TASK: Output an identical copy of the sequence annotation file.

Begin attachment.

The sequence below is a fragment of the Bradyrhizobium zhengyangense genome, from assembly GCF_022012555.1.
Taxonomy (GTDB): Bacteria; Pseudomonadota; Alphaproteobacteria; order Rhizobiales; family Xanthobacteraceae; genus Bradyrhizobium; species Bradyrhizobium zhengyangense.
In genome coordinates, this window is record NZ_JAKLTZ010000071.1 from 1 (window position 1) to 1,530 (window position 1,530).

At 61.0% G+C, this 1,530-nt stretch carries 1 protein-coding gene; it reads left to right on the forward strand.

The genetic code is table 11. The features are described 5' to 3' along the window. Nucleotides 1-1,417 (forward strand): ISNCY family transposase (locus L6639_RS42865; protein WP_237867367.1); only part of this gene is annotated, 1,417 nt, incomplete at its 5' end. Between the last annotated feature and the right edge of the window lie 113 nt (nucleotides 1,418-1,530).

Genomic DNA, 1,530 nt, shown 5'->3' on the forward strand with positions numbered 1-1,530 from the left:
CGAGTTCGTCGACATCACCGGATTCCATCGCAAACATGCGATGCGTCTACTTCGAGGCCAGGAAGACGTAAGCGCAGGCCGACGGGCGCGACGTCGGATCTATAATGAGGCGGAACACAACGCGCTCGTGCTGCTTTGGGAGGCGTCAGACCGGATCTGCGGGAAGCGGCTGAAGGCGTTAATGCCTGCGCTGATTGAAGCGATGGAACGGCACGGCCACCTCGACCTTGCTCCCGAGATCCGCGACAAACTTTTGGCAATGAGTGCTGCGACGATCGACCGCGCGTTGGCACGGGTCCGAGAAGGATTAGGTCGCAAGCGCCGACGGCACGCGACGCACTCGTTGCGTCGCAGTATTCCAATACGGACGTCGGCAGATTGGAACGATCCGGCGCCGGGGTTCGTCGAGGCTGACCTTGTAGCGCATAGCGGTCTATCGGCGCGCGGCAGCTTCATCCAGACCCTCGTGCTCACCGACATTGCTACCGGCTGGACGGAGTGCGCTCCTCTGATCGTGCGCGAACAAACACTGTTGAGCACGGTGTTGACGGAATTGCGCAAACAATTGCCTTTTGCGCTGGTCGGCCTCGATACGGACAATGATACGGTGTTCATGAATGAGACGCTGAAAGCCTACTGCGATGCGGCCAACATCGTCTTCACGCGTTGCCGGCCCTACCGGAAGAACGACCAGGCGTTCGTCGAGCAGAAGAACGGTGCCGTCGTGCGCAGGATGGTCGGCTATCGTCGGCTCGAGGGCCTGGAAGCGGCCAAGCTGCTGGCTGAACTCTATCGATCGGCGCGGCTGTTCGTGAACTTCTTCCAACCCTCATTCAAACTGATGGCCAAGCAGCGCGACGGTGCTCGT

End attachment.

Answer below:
The sequence below is a fragment of the Bradyrhizobium zhengyangense genome, from assembly GCF_022012555.1.
Taxonomy (GTDB): Bacteria; Pseudomonadota; Alphaproteobacteria; order Rhizobiales; family Xanthobacteraceae; genus Bradyrhizobium; species Bradyrhizobium zhengyangense.
In genome coordinates, this window is record NZ_JAKLTZ010000071.1 from 1 (window position 1) to 1,530 (window position 1,530).

At 61.0% G+C, this 1,530-nt stretch carries 1 protein-coding gene; it reads left to right on the forward strand.

The genetic code is table 11. The features are described 5' to 3' along the window. Nucleotides 1-1,417 (forward strand): ISNCY family transposase (locus L6639_RS42865; protein WP_237867367.1); only part of this gene is annotated, 1,417 nt, incomplete at its 5' end. Between the last annotated feature and the right edge of the window lie 113 nt (nucleotides 1,418-1,530).

Genomic DNA, 1,530 nt, shown 5'->3' on the forward strand with positions numbered 1-1,530 from the left:
CGAGTTCGTCGACATCACCGGATTCCATCGCAAACATGCGATGCGTCTACTTCGAGGCCAGGAAGACGTAAGCGCAGGCCGACGGGCGCGACGTCGGATCTATAATGAGGCGGAACACAACGCGCTCGTGCTGCTTTGGGAGGCGTCAGACCGGATCTGCGGGAAGCGGCTGAAGGCGTTAATGCCTGCGCTGATTGAAGCGATGGAACGGCACGGCCACCTCGACCTTGCTCCCGAGATCCGCGACAAACTTTTGGCAATGAGTGCTGCGACGATCGACCGCGCGTTGGCACGGGTCCGAGAAGGATTAGGTCGCAAGCGCCGACGGCACGCGACGCACTCGTTGCGTCGCAGTATTCCAATACGGACGTCGGCAGATTGGAACGATCCGGCGCCGGGGTTCGTCGAGGCTGACCTTGTAGCGCATAGCGGTCTATCGGCGCGCGGCAGCTTCATCCAGACCCTCGTGCTCACCGACATTGCTACCGGCTGGACGGAGTGCGCTCCTCTGATCGTGCGCGAACAAACACTGTTGAGCACGGTGTTGACGGAATTGCGCAAACAATTGCCTTTTGCGCTGGTCGGCCTCGATACGGACAATGATACGGTGTTCATGAATGAGACGCTGAAAGCCTACTGCGATGCGGCCAACATCGTCTTCACGCGTTGCCGGCCCTACCGGAAGAACGACCAGGCGTTCGTCGAGCAGAAGAACGGTGCCGTCGTGCGCAGGATGGTCGGCTATCGTCGGCTCGAGGGCCTGGAAGCGGCCAAGCTGCTGGCTGAACTCTATCGATCGGCGCGGCTGTTCGTGAACTTCTTCCAACCCTCATTCAAACTGATGGCCAAGCAGCGCGACGGTGCTCGT